On the eve of a new era of human exploration, the promise of new Lunar surface observations (Chang’e and other robotic missions) begs for a thorough review of our understanding of how reflectance and polarization phenomena are related to the microproperties of regolith. During the Apollo era, remotely-sensed reflectance and polarization observations of the Moon were compared with laboratory measurements. Ultimately such efforts led to new understandings of physical processes of electromagnetic radiation as it is scattered in particulate media. Specifically, two distinct radiative scattering processes called ‘shadow hiding’ (SH) and ‘coherent backscattering’ (CB) (Hapke et al., 1993) have been shown to rely upon the size, sorting, and shapes of materials comprising planetary regolith.
Because the shapes of the reflectance and polarization phase curves are influenced by the microproperties of the regolith material, we might better understand the surface characteristics of distant solar system objects by measuring their near-opposition reflectance and polarization behavior from Earth or near-Earth orbit (Nelson et al., 2018). Profound advances in laboratory techniques have occurred since these original 1993 measurements. Foremost among these is the utilization of the reciprocity principle, established by Helmholtz in 1856, which significantly improves signal-to-noise as demonstrated in our advanced Goniometic Photopolarimeter (GPP) design (Nelson et al., 2018).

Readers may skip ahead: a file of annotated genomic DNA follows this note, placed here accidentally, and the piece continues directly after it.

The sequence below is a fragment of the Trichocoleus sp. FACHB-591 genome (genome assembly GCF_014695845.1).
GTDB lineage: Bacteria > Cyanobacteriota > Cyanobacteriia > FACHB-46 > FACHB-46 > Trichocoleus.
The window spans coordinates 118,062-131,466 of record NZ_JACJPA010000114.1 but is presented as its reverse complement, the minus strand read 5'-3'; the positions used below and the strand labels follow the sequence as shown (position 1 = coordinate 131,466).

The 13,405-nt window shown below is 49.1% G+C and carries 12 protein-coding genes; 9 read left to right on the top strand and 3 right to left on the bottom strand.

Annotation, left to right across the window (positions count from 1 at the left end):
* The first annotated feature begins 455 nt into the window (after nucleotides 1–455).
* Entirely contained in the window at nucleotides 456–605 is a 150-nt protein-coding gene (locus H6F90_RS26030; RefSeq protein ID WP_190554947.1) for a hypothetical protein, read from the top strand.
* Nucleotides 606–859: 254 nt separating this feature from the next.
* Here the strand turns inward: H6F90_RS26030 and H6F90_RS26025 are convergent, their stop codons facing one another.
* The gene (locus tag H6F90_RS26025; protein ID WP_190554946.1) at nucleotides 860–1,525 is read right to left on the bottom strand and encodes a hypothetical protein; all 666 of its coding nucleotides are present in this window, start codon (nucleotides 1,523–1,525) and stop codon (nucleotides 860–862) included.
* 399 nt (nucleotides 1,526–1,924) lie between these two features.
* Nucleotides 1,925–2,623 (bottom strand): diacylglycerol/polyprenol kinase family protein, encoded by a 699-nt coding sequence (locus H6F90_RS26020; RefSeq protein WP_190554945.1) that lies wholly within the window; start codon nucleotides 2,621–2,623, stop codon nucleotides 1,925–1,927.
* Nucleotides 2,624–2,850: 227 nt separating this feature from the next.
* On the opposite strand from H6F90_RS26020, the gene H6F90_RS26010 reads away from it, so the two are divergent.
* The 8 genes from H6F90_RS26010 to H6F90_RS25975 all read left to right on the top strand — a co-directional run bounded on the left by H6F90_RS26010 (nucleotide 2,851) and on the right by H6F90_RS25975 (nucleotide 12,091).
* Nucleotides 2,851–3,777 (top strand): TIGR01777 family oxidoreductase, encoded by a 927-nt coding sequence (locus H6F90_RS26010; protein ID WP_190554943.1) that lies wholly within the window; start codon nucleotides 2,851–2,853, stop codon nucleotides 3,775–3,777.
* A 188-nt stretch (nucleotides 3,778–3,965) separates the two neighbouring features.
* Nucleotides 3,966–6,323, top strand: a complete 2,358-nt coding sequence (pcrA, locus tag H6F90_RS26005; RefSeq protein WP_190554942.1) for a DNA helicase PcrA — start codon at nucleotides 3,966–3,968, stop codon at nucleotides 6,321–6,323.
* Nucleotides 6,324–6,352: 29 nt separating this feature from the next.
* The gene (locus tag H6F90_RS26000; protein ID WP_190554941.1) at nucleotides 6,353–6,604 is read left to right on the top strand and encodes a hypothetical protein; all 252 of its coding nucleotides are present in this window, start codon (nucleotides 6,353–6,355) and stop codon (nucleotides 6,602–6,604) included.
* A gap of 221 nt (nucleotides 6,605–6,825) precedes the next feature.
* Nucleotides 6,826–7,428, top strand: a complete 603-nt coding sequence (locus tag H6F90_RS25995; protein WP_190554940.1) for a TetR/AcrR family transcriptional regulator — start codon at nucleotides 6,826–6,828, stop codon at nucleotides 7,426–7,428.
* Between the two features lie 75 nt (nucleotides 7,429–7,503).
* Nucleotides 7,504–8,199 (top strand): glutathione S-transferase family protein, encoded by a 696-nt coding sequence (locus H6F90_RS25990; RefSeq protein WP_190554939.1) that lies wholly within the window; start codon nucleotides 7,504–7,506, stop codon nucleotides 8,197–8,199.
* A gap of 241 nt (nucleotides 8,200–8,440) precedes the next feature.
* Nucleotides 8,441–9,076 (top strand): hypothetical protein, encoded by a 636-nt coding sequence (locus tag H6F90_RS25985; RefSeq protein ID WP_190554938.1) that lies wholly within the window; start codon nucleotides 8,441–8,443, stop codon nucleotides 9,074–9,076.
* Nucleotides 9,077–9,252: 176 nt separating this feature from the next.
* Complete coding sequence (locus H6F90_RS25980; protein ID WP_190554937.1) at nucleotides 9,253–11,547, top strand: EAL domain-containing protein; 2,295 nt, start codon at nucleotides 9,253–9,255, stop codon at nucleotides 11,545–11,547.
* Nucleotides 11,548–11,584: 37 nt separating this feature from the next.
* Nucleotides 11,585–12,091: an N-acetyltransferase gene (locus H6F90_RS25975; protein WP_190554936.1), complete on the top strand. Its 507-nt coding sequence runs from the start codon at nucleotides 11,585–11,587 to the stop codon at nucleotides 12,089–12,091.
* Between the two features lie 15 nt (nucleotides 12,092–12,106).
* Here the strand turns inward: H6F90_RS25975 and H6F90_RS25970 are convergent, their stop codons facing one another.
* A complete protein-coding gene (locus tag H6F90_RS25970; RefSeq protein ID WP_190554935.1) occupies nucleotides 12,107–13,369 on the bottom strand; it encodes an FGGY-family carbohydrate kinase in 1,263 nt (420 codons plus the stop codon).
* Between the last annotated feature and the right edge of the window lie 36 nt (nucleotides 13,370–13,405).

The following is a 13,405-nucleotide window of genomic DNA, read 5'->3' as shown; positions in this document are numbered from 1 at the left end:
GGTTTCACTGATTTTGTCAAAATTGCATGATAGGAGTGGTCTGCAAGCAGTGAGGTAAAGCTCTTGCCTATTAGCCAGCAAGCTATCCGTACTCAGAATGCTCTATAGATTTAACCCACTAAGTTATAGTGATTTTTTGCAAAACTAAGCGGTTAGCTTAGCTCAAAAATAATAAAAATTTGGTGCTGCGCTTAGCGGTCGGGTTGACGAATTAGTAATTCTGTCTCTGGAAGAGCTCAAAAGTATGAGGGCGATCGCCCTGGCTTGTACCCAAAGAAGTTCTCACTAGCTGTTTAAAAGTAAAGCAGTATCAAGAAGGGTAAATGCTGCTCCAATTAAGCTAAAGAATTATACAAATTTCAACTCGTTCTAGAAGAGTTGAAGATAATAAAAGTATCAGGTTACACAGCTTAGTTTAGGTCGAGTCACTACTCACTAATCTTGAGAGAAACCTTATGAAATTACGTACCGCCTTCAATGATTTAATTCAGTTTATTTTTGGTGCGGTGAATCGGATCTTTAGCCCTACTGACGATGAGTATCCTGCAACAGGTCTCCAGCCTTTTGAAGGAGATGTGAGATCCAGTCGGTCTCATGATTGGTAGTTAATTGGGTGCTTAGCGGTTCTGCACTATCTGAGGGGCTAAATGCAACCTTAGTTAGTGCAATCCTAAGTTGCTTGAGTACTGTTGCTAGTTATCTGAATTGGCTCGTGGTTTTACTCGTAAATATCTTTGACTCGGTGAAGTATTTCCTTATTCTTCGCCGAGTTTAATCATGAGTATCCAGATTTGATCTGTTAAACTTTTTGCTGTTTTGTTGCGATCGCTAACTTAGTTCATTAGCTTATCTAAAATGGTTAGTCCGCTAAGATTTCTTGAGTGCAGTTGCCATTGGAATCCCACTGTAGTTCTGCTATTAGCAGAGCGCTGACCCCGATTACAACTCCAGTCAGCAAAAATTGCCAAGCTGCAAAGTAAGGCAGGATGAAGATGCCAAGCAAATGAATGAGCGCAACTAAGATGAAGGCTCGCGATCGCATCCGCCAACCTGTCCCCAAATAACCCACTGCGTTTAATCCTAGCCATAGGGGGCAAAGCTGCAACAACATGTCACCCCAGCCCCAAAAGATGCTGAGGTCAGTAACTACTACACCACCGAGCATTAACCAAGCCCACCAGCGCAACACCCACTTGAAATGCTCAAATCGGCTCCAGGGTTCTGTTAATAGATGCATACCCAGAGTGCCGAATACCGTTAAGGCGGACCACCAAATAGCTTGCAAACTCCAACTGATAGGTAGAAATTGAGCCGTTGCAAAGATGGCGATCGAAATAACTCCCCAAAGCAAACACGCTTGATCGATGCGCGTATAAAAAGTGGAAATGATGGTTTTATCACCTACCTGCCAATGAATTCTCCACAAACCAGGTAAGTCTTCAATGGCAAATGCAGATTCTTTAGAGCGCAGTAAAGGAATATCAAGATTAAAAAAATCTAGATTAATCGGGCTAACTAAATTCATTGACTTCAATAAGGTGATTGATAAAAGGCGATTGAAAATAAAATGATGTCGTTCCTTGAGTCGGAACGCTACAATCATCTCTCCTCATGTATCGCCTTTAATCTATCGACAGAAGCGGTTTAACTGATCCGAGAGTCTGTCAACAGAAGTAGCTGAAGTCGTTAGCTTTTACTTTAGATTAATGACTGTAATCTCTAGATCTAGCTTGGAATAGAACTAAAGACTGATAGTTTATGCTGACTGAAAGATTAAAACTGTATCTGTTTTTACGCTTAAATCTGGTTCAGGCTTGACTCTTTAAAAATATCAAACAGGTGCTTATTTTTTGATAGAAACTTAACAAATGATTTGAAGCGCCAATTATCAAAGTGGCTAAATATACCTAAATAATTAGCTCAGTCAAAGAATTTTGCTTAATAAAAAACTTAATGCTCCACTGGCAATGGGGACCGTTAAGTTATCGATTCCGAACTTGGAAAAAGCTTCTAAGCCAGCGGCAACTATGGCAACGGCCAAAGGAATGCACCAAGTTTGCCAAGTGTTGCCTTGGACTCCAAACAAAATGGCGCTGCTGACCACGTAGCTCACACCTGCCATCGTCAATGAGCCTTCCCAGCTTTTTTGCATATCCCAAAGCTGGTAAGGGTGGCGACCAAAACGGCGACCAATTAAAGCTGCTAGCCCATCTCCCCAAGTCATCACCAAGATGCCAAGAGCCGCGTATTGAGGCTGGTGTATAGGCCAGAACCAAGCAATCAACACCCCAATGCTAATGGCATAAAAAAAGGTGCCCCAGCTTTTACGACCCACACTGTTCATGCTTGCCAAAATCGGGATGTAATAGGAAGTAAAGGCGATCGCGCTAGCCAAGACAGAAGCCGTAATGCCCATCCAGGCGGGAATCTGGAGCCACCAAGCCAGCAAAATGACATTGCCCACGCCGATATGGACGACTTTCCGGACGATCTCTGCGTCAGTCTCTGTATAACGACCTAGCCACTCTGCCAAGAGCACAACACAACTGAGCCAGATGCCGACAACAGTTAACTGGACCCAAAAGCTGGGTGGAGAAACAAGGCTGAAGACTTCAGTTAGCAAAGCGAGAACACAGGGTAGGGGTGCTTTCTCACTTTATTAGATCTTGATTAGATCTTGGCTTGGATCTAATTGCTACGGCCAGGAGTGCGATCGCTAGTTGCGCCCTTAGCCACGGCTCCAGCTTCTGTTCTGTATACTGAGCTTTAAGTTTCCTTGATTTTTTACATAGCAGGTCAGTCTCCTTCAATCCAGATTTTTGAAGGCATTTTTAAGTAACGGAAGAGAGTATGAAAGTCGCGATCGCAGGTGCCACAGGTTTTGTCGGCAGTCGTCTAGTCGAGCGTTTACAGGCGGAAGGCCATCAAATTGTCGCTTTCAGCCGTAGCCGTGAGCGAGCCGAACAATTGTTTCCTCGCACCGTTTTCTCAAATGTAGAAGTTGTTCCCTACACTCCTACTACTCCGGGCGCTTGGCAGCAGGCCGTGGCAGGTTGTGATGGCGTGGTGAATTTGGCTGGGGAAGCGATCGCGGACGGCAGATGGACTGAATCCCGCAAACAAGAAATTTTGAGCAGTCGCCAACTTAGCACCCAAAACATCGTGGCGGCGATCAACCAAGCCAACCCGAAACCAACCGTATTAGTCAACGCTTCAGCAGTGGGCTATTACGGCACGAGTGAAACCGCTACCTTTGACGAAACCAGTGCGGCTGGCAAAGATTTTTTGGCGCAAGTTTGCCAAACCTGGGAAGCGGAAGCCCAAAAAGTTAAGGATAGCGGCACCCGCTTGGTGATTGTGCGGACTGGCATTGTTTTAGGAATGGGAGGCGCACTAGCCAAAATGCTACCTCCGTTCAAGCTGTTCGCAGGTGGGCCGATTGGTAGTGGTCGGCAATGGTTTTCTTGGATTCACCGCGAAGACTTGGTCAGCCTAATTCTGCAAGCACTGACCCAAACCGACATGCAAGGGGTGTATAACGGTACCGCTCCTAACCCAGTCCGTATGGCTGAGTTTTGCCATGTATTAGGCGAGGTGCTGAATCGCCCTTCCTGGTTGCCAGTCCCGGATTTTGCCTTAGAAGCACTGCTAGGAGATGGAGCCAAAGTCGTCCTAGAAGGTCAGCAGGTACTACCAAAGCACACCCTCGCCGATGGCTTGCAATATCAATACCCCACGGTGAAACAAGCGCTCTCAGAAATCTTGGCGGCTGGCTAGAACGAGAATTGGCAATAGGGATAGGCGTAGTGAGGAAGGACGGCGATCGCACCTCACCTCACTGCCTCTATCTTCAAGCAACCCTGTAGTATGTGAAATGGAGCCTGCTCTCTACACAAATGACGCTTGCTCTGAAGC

Hapke et al. (1993) measured the photometric properties of eight Apollo samples. We have been approved by NASA to re-measure the same samples with our modernized GPP. This additional foundational basis will enhance the value of the samples and data returned by the Chang’e and other missions. It also opens the possibility of understanding regolith microtextures from remote-sensing data.
Hapke, B, W. et al., Science, 260, 509, 1993.
Nelson, R. M. et al., Icarus, 302, 483, 2018.